The Basics. For informative speaking, plan a strategy based on an understanding of information processing. First and foremost, you must avoid information overload. Give your listeners a framework for organizing the information; remember, the whole is greater than the sum of its parts. The listener needs to understand what s/he is going to hear--what s/he is going to absorb or know at the end of your speech. The whole should link to the organizational culture, values, and systems (human and technological). After establishing the core and peripheral zones of your topic, move from the simple to the complex. Carefully outline the basic concepts, linkages, and tangents. Use metaphors and analogies the audience will recognize. Then, move from the familiar to the unfamiliar within your topic. You will need to highlight the similarities, then, clarify the points of dissimilarity. You will need to point out inhibiting and enabling forces within the organization. You can enhance this aspect of your presentation by providing illustrations that your audience may have experienced or will encounter in the future. Consider their backgrounds, their areas of specialization and/or disciplines--i.e., are you providing information to an audience of accountants, economists, bankers, lawyers, borough managers, architects, engineers, policy analysts? Or, are you providing information to the museum cureator, the public relations office, the hospital administrators? Are the members of your audience senior level executives, mid-level managers, and/or support staff? Will your audience have representatives for two or more areas noted above and at one or all levels of the organization? What one does, influences how one processes information--remember: where you stand depends on where you sit. Finally, consider how you have learned to process information--i.e., what is important to you when listening to a speaker or when analyzing or interpreting what the speaker is presenting. How we have learned to listen and process information affects what we hear (i.e., filter) and consequently internalize.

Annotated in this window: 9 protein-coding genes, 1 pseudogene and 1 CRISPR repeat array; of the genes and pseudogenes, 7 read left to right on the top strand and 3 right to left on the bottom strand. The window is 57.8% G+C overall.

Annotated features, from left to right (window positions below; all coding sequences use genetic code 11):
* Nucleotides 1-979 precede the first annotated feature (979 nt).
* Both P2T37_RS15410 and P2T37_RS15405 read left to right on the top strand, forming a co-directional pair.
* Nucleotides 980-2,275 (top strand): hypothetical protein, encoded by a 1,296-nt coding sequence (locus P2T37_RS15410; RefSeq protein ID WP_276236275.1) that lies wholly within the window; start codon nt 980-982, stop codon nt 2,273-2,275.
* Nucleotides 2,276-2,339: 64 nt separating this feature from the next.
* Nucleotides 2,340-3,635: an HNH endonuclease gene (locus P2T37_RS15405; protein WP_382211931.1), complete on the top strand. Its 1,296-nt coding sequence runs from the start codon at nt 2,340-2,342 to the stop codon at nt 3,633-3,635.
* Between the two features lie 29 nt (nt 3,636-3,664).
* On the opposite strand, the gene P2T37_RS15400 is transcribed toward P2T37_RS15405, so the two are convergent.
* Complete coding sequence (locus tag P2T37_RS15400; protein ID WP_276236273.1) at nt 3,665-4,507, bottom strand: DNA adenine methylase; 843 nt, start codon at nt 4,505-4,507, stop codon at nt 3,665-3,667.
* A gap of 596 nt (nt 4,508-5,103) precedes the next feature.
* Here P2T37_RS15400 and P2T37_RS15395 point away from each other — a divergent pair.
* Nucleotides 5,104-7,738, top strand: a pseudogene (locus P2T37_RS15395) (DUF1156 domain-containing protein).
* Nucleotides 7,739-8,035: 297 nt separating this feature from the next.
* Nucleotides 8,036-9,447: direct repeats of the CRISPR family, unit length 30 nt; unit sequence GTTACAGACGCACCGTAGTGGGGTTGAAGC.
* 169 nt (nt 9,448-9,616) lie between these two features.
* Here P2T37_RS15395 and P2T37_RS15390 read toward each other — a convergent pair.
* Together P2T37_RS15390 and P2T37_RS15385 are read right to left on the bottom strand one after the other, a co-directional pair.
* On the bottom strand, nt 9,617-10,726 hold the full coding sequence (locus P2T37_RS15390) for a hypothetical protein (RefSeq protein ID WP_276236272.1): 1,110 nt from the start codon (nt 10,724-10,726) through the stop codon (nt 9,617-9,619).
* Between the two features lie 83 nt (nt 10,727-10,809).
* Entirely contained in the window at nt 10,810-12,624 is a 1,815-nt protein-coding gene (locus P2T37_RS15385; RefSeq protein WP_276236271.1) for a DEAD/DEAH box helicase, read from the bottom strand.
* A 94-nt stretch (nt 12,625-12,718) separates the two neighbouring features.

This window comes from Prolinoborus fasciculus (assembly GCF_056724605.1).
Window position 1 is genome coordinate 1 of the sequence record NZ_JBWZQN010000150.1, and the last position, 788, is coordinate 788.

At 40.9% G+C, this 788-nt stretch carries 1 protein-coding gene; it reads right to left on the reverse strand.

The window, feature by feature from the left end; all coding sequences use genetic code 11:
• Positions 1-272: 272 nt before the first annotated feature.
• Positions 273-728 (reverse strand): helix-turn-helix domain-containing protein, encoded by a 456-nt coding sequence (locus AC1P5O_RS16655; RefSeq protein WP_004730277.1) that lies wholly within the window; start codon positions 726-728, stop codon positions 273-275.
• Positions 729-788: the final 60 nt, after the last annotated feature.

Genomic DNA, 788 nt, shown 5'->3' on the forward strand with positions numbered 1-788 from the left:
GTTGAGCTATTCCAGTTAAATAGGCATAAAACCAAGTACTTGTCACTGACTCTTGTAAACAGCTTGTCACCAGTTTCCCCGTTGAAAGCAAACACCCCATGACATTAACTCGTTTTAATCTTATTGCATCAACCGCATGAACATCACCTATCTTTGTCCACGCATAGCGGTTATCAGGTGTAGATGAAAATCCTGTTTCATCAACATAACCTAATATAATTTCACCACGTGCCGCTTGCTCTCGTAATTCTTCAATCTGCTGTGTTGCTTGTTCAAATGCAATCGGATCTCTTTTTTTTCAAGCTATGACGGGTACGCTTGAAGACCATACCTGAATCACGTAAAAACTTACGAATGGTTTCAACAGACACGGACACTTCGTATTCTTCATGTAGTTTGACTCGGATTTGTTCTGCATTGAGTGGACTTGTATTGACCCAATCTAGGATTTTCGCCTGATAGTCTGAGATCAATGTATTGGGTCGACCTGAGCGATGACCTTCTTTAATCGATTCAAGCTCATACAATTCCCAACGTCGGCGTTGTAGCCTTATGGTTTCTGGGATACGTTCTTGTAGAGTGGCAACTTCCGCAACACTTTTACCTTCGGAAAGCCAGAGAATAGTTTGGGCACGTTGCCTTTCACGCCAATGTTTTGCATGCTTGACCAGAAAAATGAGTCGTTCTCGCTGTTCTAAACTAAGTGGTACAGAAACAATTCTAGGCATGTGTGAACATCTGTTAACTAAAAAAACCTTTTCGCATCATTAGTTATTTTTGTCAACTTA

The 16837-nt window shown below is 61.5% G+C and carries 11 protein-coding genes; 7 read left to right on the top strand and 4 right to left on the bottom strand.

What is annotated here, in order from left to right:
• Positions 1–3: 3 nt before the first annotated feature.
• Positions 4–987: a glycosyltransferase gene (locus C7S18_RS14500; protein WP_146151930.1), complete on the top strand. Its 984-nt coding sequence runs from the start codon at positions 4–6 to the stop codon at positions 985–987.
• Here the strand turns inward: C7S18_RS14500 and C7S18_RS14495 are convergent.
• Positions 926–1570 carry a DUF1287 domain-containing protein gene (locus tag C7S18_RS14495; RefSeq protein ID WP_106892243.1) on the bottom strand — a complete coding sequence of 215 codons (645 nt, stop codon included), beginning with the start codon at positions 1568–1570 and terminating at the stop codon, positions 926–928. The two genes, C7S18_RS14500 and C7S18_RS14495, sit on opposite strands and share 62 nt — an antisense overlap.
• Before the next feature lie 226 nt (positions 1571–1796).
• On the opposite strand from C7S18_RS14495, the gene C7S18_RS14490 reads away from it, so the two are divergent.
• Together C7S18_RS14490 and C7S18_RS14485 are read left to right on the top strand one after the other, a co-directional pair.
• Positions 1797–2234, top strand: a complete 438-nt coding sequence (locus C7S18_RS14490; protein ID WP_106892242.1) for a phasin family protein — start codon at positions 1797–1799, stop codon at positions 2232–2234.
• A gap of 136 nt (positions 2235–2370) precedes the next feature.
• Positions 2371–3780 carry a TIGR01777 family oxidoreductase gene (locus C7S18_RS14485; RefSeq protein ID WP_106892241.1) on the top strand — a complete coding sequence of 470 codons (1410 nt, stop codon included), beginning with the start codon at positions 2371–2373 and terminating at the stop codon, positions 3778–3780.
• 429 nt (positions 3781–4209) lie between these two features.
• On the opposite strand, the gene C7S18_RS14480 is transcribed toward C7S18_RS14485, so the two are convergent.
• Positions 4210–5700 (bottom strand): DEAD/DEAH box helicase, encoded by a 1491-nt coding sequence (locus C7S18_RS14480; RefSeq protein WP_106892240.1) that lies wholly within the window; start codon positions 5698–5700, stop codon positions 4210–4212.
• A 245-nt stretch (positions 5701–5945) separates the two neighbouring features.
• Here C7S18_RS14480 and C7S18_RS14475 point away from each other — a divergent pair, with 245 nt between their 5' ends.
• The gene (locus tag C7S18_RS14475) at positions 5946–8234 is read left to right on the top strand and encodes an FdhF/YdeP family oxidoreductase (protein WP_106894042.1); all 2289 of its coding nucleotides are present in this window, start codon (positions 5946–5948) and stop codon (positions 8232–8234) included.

Persuasive Strategies: Proposition of Fact, of Value,
or of Policy.
"Plan a strategy based on sound logical analysis and an understanding of audience attitude. Select and arrange your content for maximum persuasive impact" (Sprague and Stuart, p. 292).
Sprague and Stuart recount three kinds of propositions (p. 294-295): the proposition of fact, the proposition of value, and the proposition of policy.
Proposition of Fact. There are issues in the factual domain that cannot be verified directly. There are questions or issues where we lack the means to find out, or experts debate the reasoning of the data available to us, or there are instances where we are tempted to draw logical inferences. Examples of such facts are: (a) "Lee Harvey Oswald did not act alone in the assassination of John F. Kennedy", or (b) "More than two cups of coffee a day increases the chance of cancer of the pancreas", or (c) "Converting to solar energy can save the average homeowner money."
Proposition of Value. You may be attempting to prove an evaluative position. Such a position is to valuate the worth of something, or to establish good or bad, wise or foolish, ethical or unethical, etc. Examples of such values are: (a) "It is wrong to try to avoid jury duty", or (b) "The free enterprise system is the best economic model for a democracy."
Proposition of Policy. The most complex
of the persuasive theses is that of policy. The proposition of policy advocates
a specific course of action. Examples of the proposition of
We suggest there is a fourth proposition: the proposition of innovation. The proposition of innovation is the voice of the change agent. The speaker asserts the voice of change--in ideas, in direction, in technology. The proposition of innovation suggests a new frontier or a shift in cultural norms and strategies. In Diffusion of Innovations,Everett Rogers defines diffusion as the process by which (1) an innovation is (2) communicated through certain channels (3) over time (4) among the members of a social system (p. 10). The innovation is an idea, practice, or object that is perceived as new by an individual or unit of adoption; the newness aspect of an innovation may be expressed in terms of knowledge, persuasion, or a decision to adopt (p. 11). Walter Bagehot reminds us that, "One of the greatest points to human nature is the pain of a new idea. It ... makes you think that after all, your favorite notions may be wrong, your firmest beliefs ill-founded ... Naturally, therefore, common men hate a new idea, and are disposed more or less to ill-treat the original man who brings it" (Rogers, p. 312). The role of the change agent is that of one who influences innovation decisions in a direction deemed desirable by the organization. Change agents are linkers; change agents provide a communication link between a resource system of some kind and a client system within the organization (Rogers, p. 313). Rogers poses seven roles (p. 215-316) for the change agent: